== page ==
Chlorine Dioxide Sterilization

Looking to the Future

  • CD sterilization is a highly penetrative gaseous process – equivalent to Ethylene Oxide (EO) sterilization in many aspects
 
  • CD sterilization was originally developed by Johnson & Johnson
    • CD has been in use for decades on products and components across various industries, including the food industry
 
  • CD sterilization process validations are identical to those of EO
 
  • The CD sterilization process is identical to that of EO
    • The product can be processed in pouches or product cartons
    • The product is loaded into chambers
    • The product is exposed to CD
    • Confirmation of processing is performed at the end of the cycle
 
  • Key differences between EO and CD:
    • CD is non-carcinogenic
    • CD is non-flammable at concentration levels used for sterilization
    • CD is non-explosive
    • Sterile products and packaging may be handled immediately after cycle completion
    • CD does not require a long aeration process
    • Process Characterization – Contact Phoenix DeVentures for more information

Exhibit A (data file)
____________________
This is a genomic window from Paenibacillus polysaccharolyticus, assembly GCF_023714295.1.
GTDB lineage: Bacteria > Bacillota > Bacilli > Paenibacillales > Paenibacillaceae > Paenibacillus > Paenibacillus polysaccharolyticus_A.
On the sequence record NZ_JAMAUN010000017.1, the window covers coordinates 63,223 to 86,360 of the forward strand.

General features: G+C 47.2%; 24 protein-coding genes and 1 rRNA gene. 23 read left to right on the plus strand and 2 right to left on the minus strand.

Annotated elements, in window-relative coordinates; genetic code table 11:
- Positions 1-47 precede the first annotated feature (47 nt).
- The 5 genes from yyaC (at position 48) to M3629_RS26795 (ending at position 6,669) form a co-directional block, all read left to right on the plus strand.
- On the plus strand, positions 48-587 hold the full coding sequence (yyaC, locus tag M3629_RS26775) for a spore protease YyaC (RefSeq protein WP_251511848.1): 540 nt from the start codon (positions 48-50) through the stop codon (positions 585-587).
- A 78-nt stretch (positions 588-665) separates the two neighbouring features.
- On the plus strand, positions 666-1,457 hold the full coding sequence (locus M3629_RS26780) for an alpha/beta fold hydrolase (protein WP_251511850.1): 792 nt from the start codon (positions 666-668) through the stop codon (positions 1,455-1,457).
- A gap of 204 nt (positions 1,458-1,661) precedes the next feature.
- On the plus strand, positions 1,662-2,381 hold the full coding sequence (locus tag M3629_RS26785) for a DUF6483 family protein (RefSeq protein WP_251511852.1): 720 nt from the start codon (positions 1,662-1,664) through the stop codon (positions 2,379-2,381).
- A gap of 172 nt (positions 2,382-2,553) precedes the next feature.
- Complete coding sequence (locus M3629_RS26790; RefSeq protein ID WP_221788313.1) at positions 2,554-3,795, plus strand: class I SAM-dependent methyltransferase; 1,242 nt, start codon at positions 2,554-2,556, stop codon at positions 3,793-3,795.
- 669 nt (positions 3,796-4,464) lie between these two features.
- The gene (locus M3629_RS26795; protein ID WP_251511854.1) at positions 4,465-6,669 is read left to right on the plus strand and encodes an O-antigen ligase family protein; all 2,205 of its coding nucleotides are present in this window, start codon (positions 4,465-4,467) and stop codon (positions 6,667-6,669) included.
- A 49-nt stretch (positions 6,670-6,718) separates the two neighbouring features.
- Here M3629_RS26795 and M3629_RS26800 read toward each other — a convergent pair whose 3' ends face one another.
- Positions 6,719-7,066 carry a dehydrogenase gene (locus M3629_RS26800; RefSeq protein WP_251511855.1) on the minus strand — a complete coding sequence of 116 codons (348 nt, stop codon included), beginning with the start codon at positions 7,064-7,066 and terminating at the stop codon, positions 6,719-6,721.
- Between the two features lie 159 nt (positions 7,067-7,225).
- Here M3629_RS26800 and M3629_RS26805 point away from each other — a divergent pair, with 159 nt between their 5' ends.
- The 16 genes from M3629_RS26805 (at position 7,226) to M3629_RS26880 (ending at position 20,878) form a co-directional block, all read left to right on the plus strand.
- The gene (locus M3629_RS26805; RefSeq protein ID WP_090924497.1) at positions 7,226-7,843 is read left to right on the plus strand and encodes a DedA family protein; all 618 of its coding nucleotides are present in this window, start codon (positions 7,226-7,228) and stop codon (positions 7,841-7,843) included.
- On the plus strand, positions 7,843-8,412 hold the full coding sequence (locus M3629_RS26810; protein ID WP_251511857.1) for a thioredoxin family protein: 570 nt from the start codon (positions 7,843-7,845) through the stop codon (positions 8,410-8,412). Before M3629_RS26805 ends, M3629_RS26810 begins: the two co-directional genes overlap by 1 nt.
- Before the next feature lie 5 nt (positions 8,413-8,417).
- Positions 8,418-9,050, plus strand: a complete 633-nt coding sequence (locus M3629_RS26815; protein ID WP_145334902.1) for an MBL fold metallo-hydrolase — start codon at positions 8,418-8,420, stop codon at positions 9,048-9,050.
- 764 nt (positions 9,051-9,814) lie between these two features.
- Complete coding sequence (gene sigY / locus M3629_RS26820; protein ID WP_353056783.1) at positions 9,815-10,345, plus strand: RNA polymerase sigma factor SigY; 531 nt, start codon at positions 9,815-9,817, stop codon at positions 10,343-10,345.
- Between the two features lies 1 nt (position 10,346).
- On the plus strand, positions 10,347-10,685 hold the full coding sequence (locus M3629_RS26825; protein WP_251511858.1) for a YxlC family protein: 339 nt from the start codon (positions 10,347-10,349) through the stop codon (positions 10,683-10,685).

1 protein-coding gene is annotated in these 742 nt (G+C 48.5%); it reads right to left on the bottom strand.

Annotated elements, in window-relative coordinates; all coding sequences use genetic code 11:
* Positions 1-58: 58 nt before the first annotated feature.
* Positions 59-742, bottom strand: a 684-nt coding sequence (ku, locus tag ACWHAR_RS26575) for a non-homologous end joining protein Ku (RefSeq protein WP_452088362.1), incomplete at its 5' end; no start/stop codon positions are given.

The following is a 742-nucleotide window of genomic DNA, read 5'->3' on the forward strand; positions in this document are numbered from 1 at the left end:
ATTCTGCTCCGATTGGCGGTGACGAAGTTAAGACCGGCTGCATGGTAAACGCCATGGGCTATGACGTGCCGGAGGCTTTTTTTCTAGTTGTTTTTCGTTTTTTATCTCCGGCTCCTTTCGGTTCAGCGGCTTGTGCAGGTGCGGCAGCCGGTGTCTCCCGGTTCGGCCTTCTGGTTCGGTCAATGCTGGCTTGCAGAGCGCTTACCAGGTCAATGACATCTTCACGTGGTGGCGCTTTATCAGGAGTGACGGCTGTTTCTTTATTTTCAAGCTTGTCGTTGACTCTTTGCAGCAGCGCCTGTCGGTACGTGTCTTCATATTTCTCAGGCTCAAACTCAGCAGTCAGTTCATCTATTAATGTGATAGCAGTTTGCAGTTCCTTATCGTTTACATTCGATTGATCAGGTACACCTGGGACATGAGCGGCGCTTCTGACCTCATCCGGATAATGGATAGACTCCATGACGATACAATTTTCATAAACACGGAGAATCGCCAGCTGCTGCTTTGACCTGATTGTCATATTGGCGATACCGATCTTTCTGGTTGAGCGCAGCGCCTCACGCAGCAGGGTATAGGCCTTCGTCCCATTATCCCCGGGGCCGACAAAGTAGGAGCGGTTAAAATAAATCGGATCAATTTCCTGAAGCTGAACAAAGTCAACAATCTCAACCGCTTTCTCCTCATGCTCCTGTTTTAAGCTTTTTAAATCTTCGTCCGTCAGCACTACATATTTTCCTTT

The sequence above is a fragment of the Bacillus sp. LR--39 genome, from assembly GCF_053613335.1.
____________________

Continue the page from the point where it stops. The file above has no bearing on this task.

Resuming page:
• Residual Testing – CD is more generic and currently has more limited lab availability
 
  • CD is a S. EPA-registered sterilant
 
  • In Q1 2024, Phoenix DeVentures expects to have sterilization validation completed for at least one customer using CD
 
  • Current challenges of using CD for medical devices:
    • No existing standards dedicated specifically to CD sterilization, unlike EO and irradiation
      • The current validation process for CD aligns to ISO 14937, incorporating requirements from ISO 11138 and ISO 11737
    • Limited devices with 510k approval utilizing CD
    • Processing of products in cardboard shippers requires a robust cycle using more CD
    • Limited availability of validated facilities
 
  • The future looks promising for CD over EO, considering the recent lawsuits and settlements paid out by large sterilization companies due to carcinogenic fallout from EO
    • To compensate for added legal and fiscal risks, costs will likely rise for EO processing
    • Smaller independent facilities will close, as the risk of potential fallout becomes too costly
    • Gamma processing costs are increasing significantly as many seek non-gas alternative sterilization methods
    • The EPA is tightening restrictions on EO facilities, with new regulations scheduled to be implemented by March 1, 2024

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